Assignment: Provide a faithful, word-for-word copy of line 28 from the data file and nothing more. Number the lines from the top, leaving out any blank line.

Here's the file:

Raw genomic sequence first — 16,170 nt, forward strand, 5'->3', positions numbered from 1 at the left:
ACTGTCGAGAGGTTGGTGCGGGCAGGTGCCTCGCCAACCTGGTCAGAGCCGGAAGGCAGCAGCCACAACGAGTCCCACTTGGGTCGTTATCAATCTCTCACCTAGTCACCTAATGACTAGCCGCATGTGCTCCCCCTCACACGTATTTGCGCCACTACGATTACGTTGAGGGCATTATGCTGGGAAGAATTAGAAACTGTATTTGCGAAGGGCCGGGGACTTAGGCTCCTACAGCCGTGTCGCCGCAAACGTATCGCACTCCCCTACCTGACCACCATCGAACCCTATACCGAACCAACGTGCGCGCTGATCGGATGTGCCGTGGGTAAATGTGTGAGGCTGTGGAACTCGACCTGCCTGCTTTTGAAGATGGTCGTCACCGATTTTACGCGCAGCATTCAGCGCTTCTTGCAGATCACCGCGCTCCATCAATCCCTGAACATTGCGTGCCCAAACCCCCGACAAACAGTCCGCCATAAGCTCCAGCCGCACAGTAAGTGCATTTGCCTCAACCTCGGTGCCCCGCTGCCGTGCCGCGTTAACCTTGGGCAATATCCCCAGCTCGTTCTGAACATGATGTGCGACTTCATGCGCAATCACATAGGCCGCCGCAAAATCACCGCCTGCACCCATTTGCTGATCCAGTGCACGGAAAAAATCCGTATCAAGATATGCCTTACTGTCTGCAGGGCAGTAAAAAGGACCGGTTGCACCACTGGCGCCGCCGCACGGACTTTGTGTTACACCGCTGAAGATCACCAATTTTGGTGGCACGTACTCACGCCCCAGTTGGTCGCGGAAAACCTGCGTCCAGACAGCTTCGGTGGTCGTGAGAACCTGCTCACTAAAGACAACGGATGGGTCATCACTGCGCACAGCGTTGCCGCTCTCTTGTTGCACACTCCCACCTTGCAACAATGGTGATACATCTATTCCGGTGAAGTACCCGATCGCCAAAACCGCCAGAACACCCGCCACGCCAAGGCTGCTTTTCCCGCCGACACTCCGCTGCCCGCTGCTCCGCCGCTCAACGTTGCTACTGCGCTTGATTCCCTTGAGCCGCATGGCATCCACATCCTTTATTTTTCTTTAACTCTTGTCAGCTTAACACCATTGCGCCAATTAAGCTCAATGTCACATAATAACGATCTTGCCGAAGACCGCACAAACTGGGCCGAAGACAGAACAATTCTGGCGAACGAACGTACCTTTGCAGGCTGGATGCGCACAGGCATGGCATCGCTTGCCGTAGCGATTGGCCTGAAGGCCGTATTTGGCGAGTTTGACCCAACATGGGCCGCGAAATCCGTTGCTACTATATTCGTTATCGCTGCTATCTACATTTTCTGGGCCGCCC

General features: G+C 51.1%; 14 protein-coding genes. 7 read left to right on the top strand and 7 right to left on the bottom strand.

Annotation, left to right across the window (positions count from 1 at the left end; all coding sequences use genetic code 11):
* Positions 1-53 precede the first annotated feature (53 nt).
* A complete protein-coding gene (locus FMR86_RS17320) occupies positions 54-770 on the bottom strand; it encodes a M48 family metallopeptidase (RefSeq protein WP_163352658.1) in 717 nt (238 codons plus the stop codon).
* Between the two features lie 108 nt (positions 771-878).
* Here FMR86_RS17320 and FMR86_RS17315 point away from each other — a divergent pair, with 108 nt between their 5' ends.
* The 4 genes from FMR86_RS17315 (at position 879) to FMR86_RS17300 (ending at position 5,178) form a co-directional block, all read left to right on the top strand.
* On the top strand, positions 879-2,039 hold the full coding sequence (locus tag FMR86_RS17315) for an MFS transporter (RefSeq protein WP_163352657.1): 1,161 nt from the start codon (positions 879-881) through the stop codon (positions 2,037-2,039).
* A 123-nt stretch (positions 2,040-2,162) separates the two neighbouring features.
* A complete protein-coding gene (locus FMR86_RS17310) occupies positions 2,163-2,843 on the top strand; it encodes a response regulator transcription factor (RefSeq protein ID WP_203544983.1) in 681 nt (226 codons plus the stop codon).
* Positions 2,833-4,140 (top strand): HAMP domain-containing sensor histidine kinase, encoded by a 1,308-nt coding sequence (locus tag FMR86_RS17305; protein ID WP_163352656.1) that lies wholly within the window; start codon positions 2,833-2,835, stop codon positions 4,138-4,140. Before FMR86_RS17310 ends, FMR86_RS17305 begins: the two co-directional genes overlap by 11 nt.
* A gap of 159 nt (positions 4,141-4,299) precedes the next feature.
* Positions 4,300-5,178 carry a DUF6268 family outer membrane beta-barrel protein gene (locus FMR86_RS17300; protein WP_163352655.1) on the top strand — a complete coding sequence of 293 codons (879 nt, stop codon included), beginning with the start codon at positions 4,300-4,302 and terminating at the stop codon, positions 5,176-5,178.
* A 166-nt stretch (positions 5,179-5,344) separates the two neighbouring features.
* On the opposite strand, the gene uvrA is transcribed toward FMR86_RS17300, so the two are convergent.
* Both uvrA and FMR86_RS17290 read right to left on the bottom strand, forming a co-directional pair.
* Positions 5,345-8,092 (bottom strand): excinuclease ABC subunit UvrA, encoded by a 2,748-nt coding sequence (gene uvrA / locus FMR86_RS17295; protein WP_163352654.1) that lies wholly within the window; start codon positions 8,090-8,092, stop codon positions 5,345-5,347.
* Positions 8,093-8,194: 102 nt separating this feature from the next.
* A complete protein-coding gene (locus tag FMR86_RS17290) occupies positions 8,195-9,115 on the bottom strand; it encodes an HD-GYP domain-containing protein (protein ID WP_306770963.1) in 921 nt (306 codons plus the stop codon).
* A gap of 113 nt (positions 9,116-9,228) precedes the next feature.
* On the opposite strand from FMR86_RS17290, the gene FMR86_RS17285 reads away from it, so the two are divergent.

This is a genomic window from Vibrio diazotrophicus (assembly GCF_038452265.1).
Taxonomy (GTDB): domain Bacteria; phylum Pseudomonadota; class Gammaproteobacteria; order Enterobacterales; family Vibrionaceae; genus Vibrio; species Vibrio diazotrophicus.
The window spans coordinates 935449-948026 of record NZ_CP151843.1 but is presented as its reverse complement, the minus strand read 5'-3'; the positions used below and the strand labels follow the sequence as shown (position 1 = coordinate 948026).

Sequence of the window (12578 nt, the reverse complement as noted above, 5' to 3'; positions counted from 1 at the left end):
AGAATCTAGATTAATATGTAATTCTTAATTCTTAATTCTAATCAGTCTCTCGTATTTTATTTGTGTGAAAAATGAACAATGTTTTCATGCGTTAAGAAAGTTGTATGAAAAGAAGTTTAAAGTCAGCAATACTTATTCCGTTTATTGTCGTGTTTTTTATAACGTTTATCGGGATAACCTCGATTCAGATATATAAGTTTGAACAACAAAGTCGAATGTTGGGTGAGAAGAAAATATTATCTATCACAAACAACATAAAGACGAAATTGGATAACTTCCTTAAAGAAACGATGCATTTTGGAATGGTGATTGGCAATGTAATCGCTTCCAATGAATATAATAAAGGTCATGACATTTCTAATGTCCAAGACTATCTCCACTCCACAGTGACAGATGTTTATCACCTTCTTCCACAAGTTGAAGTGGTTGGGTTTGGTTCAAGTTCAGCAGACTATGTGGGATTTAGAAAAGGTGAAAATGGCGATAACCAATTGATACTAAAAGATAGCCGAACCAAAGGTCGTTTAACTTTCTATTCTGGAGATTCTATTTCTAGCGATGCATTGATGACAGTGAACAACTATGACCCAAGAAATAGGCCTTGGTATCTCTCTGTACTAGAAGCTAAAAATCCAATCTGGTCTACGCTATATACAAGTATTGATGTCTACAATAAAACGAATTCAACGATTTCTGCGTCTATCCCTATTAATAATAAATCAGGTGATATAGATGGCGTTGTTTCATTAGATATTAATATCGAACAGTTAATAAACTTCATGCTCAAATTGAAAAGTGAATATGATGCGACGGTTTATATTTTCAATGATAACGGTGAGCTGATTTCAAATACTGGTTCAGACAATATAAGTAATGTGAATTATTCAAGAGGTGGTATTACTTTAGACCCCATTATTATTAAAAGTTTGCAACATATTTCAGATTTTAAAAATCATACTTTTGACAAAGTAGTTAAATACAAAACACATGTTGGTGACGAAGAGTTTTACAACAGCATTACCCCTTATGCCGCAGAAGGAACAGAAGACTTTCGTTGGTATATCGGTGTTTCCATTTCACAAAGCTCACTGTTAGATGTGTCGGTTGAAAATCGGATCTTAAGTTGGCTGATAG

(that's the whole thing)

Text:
AGAATCTAGATTAATATGTAATTCTTAATTCTTAATTCTAATCAGTCTCTCGTATTTTATTTGTGTGAAAAATGAACAATGTTTTCATGCGTTAAGAAAGTTGTATGAAAAGAAGTTTAAAGTCAGCAATACTTATTCCGTTTATTGTCGTGTTTTTTATAACGTTTATCGGGATAACCTCGATTCAGATATATAAGTTTGAACAACAAAGTCGAATGTTGGGTGAGAAGAAAATATTATCTATCACAAACAACATAAAGACGAAATTGGATAACTTCCTTAAAGAAACGATGCATTTTGGAATGGTGATTGGCAATGTAATCGCTTCCAATGAATATAATAAAGGTCATGACATTTCTAATGTCCAAGACTATCTCCACTCCACAGTGACAGATGTTTATCACCTTCTTCCACAAGTTGAAGTGGTTGGGTTTGGTTCAAGTTCAGCAGACTATGTGGGATTTAGAAAAGGTGAAAATGGCGATAACCAATTGATACTAAAAGATAGCCGAACCAAAGGTCGTTTAACTTTCTATTCTGGAGATTCTATTTCTAGCGATGCATTGATGACAGTGAACAACTATGACCCAAGAAATAGGCCTTGGTATCTCTCTGTACTAGAAGCTAAAAATCCAATCTGGTCTACGCTATATACAAGTATTGATGTCTACAATAAAACGAATTCAACGATTTCTGCGTCTATCCCTATTAATAATAAATCAGGTGATATAGATGGCGTTGTTTCATTAGATATTAATATCGAACAGTTAATAAACTTCATGCTCAAATTGAAAAGTGAATATGATGCGACGGTTTATATTTTCAATGATAACGGTGAGCTGATTTCAAATACTGGTTCAGACAATATAAGTAATGTGAATTATTCAAGAGGTGGTATTACTTTAGACCCCATTATTATTAAAAGTTTGCAACATATTTCAGATTTTAAAAATCATACTTTTGACAAAGTAGTTAAATACAAAACACATGTTGGTGACGAAGAGTTTTACAACAGCATTACCCCTTATGCCGCAGAAGGAACAGAAGACTTTCGTTGGTATATCGGTGTTTCCATTTCACAAAGCTCACTGTTAGATGTGTCGGTTGAAAATCGGATCTTAAGTTGGCTGATAG